News Roundup for January 19, 2024

January 19, 2024
Receive the roundup in your inbox every morning!

Top News and Analysis

Netanyahu Says He Has Told US He Opposes Palestinian State in Any Postwar Scenario, AP
Netanyahu on Thursday rejected US calls to scale back Israel’s military offensive in the Gaza Strip or take steps toward the establishment of a Palestinian state after the war, drawing an immediate scolding from the White House. The tense back and forth reflected what has become a wide rift between the two allies over the scope of Israel’s war and its plans for the future of the beleaguered territory. “We obviously see it differently,” White House national security spokesman John Kirby said.

‘Different Rules’: Special Policies Keep US Supplying Weapons to Israel Despite Alleged Abuses, The Guardian
Stephanie Kirchgaessner reports, “An investigation by the Guardian, which was based on a review of internal State Department documents and interviews with people familiar with sensitive internal deliberations, reveals how special mechanisms have been used over the last few years to shield Israel from US human rights laws, even as other allies’ military units who receive US support – including, sources say, Ukraine – have privately been sanctioned and faced consequences for committing human rights violations.”

Fighting in Central Gaza Rages on Amid Hostage Families’ Growing Doubts, The Washington Post
Israel pounded southern Gaza on Thursday, including one attack in Rafah near the Egyptian border that killed at least 16 people, according to reports. The major southern city of Khan Younis saw some of Gaza’s heaviest fighting in weeks, with at least 40 Hamas fighters killed, according to Israel. The fierce fighting, especially in central Gaza, suggested that Israeli forces are not yet fully scaling back their assault despite US pressure over heavy civilian casualties and increasing doubts among families of hostages held by Hamas and its allies.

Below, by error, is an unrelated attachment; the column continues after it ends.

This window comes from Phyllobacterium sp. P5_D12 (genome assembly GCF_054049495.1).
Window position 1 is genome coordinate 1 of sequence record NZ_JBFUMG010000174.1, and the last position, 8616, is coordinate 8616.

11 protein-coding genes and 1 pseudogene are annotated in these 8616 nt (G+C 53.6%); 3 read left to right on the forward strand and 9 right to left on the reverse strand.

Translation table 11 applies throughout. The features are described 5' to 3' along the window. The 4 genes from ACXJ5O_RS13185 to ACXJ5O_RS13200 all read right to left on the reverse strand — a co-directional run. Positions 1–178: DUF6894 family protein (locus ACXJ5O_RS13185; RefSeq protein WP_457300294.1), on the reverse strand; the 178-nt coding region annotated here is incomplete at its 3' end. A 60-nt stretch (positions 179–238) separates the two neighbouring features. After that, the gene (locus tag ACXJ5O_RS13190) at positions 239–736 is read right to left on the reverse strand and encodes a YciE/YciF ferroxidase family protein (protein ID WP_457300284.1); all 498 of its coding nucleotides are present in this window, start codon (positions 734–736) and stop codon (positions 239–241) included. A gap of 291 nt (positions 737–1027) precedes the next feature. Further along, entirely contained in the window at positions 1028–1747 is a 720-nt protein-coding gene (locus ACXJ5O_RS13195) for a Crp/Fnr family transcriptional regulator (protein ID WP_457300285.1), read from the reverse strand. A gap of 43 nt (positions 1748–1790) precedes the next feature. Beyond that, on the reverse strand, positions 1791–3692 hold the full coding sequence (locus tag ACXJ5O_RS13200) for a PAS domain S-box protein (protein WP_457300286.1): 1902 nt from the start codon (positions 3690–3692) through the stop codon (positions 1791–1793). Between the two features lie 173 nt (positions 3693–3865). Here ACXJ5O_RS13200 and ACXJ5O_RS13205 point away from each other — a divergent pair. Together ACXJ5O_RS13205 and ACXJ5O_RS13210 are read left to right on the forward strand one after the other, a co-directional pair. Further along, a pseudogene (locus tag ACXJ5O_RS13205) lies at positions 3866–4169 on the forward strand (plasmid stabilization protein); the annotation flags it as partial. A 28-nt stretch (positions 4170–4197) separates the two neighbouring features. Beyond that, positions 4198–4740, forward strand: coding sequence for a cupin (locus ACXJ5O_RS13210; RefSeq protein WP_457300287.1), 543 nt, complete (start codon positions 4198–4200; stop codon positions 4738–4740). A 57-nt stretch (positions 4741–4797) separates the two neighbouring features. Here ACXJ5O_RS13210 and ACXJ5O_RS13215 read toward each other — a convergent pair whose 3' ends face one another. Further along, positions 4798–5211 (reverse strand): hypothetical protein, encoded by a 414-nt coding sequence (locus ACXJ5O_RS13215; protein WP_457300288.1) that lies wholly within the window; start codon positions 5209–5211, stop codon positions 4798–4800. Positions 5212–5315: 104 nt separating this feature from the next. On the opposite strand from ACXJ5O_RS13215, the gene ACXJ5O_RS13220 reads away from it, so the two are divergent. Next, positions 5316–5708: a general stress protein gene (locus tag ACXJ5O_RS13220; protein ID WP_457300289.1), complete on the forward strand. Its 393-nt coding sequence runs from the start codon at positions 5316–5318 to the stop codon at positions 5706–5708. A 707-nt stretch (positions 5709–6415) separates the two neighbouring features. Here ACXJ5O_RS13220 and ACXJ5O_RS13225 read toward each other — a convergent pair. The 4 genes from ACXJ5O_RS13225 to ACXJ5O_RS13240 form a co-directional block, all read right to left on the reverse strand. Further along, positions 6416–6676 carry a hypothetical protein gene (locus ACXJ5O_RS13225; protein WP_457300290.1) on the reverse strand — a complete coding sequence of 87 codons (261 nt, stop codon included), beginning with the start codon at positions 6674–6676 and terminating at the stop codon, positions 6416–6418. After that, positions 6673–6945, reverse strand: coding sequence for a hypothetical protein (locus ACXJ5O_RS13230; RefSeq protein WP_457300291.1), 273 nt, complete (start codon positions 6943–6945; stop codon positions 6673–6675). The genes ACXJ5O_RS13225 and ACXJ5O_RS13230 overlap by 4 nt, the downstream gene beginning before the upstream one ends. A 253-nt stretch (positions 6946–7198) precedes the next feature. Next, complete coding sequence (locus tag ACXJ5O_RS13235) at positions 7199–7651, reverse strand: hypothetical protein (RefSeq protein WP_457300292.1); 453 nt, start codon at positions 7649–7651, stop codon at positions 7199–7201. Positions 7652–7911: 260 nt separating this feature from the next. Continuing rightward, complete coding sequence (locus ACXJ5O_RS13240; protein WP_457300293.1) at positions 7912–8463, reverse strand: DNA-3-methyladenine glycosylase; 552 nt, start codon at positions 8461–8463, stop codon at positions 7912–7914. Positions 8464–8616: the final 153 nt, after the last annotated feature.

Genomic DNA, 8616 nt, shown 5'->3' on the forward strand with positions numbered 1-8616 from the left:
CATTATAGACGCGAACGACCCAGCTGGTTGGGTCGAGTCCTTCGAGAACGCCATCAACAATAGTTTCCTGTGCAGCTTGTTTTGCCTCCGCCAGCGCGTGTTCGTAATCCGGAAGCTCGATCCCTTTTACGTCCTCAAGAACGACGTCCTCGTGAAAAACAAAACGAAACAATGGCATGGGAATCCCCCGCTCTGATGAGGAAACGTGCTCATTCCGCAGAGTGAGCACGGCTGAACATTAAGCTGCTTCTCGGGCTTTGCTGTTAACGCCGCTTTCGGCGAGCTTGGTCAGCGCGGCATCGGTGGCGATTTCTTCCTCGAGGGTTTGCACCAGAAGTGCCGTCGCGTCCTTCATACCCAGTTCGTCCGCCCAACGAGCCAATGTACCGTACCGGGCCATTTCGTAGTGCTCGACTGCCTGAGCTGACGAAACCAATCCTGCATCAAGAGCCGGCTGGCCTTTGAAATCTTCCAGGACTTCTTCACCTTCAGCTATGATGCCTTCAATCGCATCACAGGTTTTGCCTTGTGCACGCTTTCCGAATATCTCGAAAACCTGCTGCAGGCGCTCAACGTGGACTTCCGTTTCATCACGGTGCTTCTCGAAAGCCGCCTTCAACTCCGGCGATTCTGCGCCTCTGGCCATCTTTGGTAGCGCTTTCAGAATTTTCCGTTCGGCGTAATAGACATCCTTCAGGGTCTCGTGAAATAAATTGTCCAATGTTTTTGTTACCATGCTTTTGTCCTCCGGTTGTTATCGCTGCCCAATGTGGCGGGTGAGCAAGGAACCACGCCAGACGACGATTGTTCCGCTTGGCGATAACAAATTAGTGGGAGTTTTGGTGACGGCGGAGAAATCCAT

Netanyahu: We’re Allowing ‘Minimum’ Amount of Aid Necessary in Order to Prevent Gaza Humanitarian Crisis, The Times of Israel
Answering a question about humanitarian aid, Netanyahu says that Israel is only allowing in the absolute “minimum” amount necessary to prevent a humanitarian crisis. He says this is required in order to enable Israel to continue fighting in Gaza.

As Gaza’s Communication Blackout Grinds On, Some Fear It Is Imperiling Lives, NPR
Gaza is approaching a week without internet and cellphone service. The lack of communications is making it difficult for the UN to distribute the small amount of food and supplies it can get into the territory, which has been under heavy Israeli bombardment since shortly after Hamas militants attacked Israel in October. “This one is now the longest single such blackout,” said Alp Toker, director of Netblocks, a company that tracks disruption to internet services in conflict zones.

Hamas Begins Rehabilitating Militant Units in Northern Gaza the Israeli Army Declared Dismantled, Haaretz
The Israeli Defense Forces are monitoring Hamas attempts to rebuild its fighting battalions in the northern Gaza Strip, which the army had declared as stripped of military capabilities, with some battalions significantly restored. Sources say Hamas is appointing new commanders and is attempting to bring together operatives from different battalions.